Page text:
[NRG] NRG meetings

Larissa Spinelli lspinell at bu.edu
Wed Oct 9 17:20:08 EDT 2013


Hi everyone,

Tomorrow (Thursday, October 10) we will have the visit of Professor Rubén
Cuevas, Assistant Professor at University Carlos III of Madrid. He will
present in NRG seminar at *10AM* the talk " Are Trending Topics Useful For
Marketing? Visibility of Trending Topics vs Traditional
Advertisement". Please let me know if you would like to meet 1-1 with Rubén
Cuevas.

Monday October 14th is holiday but Tuesday October 15th is Monday
replacement schedule. So our follow NRG meeting it will be Tuesday October
15th at *11AM* where Giovanni will present a preview of his IMC 2013
presentation (short talk of ~20 minutes) "Studying Interdomain Routing over
Long Timescales".

Best,

Larissa

******

NRG Schedule: http://www.bu.edu/cs/nrg/

*NRG Seminar
Are Trending Topics Useful For Marketing? Visibility of Trending Topics vs
Traditional Advertisement
Rubén Cuevas, University Carlos III of Madrid
*
*Thursday, October 10, 2013 at 10AM in MCS 148
*

*Abstract:* Trending Topics seem to be a powerful tool to be used in
marketing and advertisement contexts, however there is not any rigorous
analysis that demonstrates this. In this pa- per we present a first effort
in this direction. We use a dataset including more than 110K Trending
Topics from 35 countries collected over a period of 3 months as basis to
characterize the visibility offered by Local Trending Topics. Furthermore,
by using metrics that rely on the exposure time of Trending Topics and the
penetration of Twitter, we compare the visibility provided by Trending
Topics and tra- ditional advertisement channels such as newspapers’ ads or
radio-stations’ commercials for several countries. Our study confirms that
Trending Topics offer a comparable visibility to the aforementioned
traditional advertisement channels in those countries where we have
conducted our comparison study. Then, we conclude that Trending Topics can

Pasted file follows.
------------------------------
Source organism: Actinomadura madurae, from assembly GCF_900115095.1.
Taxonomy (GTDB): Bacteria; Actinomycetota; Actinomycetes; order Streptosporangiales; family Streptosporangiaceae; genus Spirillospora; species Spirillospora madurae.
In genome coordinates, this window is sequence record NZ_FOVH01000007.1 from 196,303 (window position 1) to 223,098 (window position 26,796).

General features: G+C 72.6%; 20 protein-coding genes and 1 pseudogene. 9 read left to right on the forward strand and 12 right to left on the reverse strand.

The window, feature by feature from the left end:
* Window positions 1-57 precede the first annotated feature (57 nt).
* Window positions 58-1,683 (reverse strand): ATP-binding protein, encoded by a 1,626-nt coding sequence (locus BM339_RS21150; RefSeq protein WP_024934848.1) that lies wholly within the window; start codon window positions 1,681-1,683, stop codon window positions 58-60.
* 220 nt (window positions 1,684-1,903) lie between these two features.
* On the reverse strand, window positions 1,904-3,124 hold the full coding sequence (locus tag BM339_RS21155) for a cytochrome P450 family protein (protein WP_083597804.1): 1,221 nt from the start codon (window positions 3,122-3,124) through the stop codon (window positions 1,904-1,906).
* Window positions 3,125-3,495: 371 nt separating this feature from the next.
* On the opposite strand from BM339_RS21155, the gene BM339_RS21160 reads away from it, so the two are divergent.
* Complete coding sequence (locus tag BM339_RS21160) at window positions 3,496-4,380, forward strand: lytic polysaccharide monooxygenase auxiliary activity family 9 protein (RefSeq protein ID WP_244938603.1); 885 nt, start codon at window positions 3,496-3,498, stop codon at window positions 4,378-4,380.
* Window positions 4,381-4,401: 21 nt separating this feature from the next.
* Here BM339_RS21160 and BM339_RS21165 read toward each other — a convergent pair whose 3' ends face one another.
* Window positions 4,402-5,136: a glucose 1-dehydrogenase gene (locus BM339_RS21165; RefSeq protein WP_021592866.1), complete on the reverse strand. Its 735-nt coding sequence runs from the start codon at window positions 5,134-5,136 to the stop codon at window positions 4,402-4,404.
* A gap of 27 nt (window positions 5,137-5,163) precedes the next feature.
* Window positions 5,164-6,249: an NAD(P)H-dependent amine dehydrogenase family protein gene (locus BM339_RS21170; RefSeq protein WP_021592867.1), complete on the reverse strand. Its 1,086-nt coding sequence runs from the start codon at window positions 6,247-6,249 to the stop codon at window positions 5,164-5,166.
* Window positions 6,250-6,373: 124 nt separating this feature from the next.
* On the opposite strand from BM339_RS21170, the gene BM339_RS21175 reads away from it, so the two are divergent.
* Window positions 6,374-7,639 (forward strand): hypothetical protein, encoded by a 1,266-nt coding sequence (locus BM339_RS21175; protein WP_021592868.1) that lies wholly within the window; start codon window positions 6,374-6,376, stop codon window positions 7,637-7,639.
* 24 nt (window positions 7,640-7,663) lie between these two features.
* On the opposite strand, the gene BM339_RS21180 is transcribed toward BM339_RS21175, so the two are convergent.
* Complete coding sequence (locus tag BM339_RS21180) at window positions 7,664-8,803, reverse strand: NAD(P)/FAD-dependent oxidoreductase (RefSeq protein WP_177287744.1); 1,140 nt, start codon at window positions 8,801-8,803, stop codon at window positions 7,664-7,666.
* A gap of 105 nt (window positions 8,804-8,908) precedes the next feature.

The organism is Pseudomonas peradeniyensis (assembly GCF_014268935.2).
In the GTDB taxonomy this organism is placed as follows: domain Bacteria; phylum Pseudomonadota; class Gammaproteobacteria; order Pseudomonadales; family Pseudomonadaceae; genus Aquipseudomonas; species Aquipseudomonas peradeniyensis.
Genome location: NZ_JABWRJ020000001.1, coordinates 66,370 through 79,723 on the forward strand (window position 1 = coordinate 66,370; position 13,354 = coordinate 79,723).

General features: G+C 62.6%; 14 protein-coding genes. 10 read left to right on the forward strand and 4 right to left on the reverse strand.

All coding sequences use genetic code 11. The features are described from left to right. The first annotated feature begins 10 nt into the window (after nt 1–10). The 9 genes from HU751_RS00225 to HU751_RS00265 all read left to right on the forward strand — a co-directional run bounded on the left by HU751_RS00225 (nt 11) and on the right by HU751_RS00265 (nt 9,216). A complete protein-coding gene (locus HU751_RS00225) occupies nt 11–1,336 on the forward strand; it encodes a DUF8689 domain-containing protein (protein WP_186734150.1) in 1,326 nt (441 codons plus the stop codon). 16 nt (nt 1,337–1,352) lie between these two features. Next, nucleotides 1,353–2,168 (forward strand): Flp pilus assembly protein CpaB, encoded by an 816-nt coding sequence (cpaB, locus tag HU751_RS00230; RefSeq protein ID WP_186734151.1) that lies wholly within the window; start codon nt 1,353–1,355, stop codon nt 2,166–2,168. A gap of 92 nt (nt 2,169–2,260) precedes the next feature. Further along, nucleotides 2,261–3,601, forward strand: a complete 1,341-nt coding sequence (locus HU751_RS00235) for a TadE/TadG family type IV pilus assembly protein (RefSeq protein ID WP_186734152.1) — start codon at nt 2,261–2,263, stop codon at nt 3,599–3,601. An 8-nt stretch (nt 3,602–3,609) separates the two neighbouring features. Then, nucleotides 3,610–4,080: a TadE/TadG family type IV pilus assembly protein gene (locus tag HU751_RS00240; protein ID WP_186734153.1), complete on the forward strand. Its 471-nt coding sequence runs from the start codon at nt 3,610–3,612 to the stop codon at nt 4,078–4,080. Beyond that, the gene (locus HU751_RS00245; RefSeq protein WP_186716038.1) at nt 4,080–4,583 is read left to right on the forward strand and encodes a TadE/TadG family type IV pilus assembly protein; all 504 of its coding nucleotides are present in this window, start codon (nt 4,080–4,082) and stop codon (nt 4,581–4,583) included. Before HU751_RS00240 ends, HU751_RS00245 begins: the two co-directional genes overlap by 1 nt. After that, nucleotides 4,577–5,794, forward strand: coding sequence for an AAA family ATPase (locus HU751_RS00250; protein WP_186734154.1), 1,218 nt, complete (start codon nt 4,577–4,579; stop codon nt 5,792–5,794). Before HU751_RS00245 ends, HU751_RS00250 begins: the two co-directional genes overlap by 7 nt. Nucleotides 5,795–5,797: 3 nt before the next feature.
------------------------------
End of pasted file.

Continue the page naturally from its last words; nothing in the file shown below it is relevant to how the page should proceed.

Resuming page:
be use- ful in marketing and advertisement contexts at least in the
analyzed countries.

*Short bio:* Rubén Cuevas is currently Assistant Professor at the
Telematics engineering Department at University Carlos III of Madrid. He
was research Intern at Telefonica Research Lab in 2008 and Courtesy
Assistant Professor at University of Oregon in 2012. Rubén obtained his MSc
and PhD in Telematics Engineering at University Carlos III of Madrid
(Spain) in 2007 and 2010 respectively. His main research interests include
Online Social Networks, Internet Measurements and Content Distribution. He
has published more than 40 papers in prestigious international journals and
conferences such as ACM CoNEXT, ACM COSN, WWW, IEEE Infocom, IEEE P2P,
IEEE/ACM ToN, IEEE TPDS or CACM. Furthermore, he is currently the PI of
three research grants funded by the European Union, the Spanish Government
and Industry.

*NRG Seminar
Studying Interdomain Routing over Long Timescales
Giovanni Comarela
*
*Tuesday, October 15, 2013 at 11AM in MCS 148
*

*Abstract:*  The dynamics of interdomain routing have traditionally been
studied through the analysis of BGP update traffic.   However, such studies
tend to focus on the volume of BGP updates rather than their effects, and
tend to be local rather than global in scope. Studying the global state of
the Internet routing system over time requires the development of new
methods, which we do in this paper.   We define a new metric, MRSD, that
allows  us to measure the similarity between two prefixes with respect to
the state of the global routing system. Applying this metric over time
yields a measure of how the set of total paths to each prefix varies at a
given timescale. We implement this analysis method in a MapReduce framework
and apply it to  a dataset of more than 1TB, collected daily over 3
distinct years and monthly over 8 years.  We show that this analysis method
can uncover interesting aspects of how Internet routing has changed over
time.  We show that on any given day, approximately 1% of the next-hop
decisions made in the Internet change, and this property has been
remarkably constant over time;  the corresponding amount of change in one
month is 10% and in two years is 50%. Digging deeper, we can decompose
next-hop decision changes into two classes: churn, and structural
(persistent) change.   We show that structural change shows a strong 7-day
periodicity and that it represents approximately 2/3 of the total amount of
changes.
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